Friday, August 31, 2018

2018 Farm Progress Show--Ag, Science, Mud, and the Peterson Brothers

The 2018 Farm Progress Show in Boone, Iowa, delivered again--innovative machinery, the latest crop science, political announcements, and weather that ranged from torrential rain to perfect late-summer sunshine. The event provided plenty of entertainment also. Attendees could race miniature cars, tap putt-putt golf balls, and watch a couple of Guinness record events. Performances included the Peterson Brothers (see related links and photo below). The following articles provide just a sampling of the various events: 

Amy Mayer of Harvest Public Media reported that the show provided farmers with the latest toys, tech, and ag talk.

Agriculture Secretary Sonny Perdue, along with Undersecretary Bill Northey, told attendees the administration is committed to making year-round E15 ethanol sales a reality, and they hope to resolve international trade disputes in a way that does not cause irreparable economic damage to agriculture.     

The "floating tractor" attracted even more attention after a sudden downpour during the first day of the show. Special tires help the tractor cruise on water.   

Experts from the Weed Science Society of America released information about systemwide strategies for protecting soybean export values by reducing weed seeds in harvested soybean crops. 

The Peterson Brothers delivered positive vibes about agriculture at this year's Farm Progress Show. Along with a safety focus—Call Before Ya Dig--they did favorites such as Chore. Considering the rain the day before, maybe they should have performed Tractorstuck, their homage to mud and machines. 


top pic from and bottom pic from Melissa Sly

Tuesday, August 28, 2018

Vending Machines Offer Everything from Fresh Meat to Robotic Empathy

When most folks go out for a juicy rib-eye steak, they don't drive to the nearest vending machine. That might change if a new venture in upstate New York takes off. Applestone Meat Company stocks a new line of vending machines with beef, pork, lamb, and sausage--and business is booming. According to the owner, Joshua Applestone, people need 24/7 access to protein, and as he says, "I have to restock the machines constantly to keep up with demand."

Obviously, the products need to stay fresh, appealing, and safe. Applestone's goal is to place meat vending machines in every city, but he concedes that certain locations might need security guards. If criminals are willing to knock off ATM machines, then glass-front slots with thick pork chops and T-bone steaks would no doubt attract carnivorous thieves.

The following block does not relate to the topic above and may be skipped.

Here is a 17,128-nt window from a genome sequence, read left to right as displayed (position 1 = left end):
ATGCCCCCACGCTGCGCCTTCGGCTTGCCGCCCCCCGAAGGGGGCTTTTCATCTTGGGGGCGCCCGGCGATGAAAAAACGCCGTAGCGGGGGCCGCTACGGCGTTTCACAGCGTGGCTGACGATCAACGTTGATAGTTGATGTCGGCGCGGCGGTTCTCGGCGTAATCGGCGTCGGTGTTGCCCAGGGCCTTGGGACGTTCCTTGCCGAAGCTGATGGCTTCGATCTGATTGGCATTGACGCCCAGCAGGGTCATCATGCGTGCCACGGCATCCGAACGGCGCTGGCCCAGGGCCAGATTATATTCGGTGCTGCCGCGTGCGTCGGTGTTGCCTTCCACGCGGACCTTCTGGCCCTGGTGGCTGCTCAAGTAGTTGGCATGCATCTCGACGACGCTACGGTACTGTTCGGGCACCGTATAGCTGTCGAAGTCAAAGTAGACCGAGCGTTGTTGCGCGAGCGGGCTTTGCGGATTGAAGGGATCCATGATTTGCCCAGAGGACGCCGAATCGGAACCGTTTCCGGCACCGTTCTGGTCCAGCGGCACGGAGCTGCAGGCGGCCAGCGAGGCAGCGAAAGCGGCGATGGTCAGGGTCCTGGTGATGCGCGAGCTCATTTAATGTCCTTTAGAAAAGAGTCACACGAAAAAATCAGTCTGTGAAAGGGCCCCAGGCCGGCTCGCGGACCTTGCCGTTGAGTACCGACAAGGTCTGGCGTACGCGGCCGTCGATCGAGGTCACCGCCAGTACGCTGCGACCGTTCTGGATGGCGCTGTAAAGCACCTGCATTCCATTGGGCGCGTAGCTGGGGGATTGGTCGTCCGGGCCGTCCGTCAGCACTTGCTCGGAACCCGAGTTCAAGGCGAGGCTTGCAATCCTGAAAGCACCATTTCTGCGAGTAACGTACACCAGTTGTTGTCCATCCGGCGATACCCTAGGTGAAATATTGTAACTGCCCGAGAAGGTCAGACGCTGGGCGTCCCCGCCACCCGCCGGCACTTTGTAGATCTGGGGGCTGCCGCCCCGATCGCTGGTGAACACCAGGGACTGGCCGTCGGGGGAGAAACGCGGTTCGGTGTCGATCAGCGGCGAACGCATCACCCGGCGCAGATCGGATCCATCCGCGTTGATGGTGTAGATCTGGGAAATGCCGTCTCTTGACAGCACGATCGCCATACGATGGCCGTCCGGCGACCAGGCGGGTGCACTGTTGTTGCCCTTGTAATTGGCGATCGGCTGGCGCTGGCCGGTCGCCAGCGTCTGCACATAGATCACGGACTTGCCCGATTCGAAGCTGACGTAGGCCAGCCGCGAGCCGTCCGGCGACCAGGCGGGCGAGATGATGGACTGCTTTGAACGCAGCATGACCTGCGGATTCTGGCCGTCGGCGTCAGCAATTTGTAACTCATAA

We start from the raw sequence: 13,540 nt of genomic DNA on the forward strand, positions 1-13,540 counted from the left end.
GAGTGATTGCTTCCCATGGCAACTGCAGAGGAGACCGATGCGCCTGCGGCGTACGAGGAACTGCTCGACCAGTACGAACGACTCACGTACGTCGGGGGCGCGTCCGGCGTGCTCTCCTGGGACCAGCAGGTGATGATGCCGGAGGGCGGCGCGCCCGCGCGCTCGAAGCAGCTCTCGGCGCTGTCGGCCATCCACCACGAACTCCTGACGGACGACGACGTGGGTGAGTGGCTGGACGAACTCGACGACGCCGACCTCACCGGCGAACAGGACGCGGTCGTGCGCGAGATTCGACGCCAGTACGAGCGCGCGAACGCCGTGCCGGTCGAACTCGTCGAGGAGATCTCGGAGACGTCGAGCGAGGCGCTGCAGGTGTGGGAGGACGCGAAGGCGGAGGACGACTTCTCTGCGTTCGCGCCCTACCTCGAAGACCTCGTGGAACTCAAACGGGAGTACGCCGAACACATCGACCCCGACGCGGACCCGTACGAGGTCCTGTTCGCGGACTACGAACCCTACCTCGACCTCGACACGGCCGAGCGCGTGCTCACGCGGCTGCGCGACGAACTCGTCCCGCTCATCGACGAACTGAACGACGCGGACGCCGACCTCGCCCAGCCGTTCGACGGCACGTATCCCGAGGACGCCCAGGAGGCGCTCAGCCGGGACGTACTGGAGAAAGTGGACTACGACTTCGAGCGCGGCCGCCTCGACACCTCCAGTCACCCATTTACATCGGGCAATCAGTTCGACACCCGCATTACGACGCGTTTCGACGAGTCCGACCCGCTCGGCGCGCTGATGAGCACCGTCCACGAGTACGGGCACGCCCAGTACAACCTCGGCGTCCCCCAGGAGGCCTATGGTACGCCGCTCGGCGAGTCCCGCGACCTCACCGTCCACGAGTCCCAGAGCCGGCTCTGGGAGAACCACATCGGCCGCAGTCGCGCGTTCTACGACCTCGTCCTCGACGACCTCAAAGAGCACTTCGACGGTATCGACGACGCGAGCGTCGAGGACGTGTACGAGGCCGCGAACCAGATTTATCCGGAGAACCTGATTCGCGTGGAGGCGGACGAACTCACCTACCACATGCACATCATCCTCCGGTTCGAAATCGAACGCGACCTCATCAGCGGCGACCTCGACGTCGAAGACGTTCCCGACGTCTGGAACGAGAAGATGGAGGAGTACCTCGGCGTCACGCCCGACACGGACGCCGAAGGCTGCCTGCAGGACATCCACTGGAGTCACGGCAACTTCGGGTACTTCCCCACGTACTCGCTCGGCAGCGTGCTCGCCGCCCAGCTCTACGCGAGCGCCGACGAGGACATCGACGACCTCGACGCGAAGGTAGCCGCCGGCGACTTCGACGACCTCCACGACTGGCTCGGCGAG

This meat market automation isn't surprising in an age when vending machines have gone digital and high tech. Most countries have machines with credit card access and local versions of "exotic" goods. In the United States, Snickers, Dorritos, and Twix are among the top sellers, but some selections reflect the eat-healthy trend. A "veggie machine" called the Farmer's Fridge is one example.

The vending craze is most notable in Japan, the country with the most machines per person. Items range from the traditional green tea or curry rice to flying fish soup and sushi socks. As the saying goes, you can buy anything but a handgun from Japanese vending machines. The latest trend seems to involve vending machines with robots. This video shows how a cute robot makes an ice cream cone for the consumer, and this clip indicates that a company plans to use robots that can "read human emotions." They hope coffee drinkers are lured into buying their high-end product from an analytical robot in a vending machine.

The new meat vending machines in New York probably won't have such empathy. Pay your money--get your meat. But innovation will continue, and no doubt somewhere soon, a robotic butcher in a vending case will tell us the difference between sirloin and strip steak while deftly wielding a knife. "Remember," the computerized voice will say, "if you're not supposed to eat animals, why are they made out of meat?"

Note: For another look at the hypnotic appeal of vending machines, click here.  

by dan gogerty (top pic from JenniferMay, and bottom pic from

Thursday, August 23, 2018

What Is On Your Romaine Lettuce?

Earlier last week I came across a viral video of a woman in her kitchen claiming to have found a layer of plastic on the leaves of her store-bought lettuce. Although I wasn't fazed by the claims this woman was making, I was alarmed that people were sharing it as a warning sign to their fellow Facebook friends. When I noticed this video had been shared throughout social media to tens of thousands of people, I started to wonder if I was one of the very few who knew there was an explanation for this skin-like layer of lettuce. Since I am no expert in vegetable production, I called on several reliable sources to find an explanation.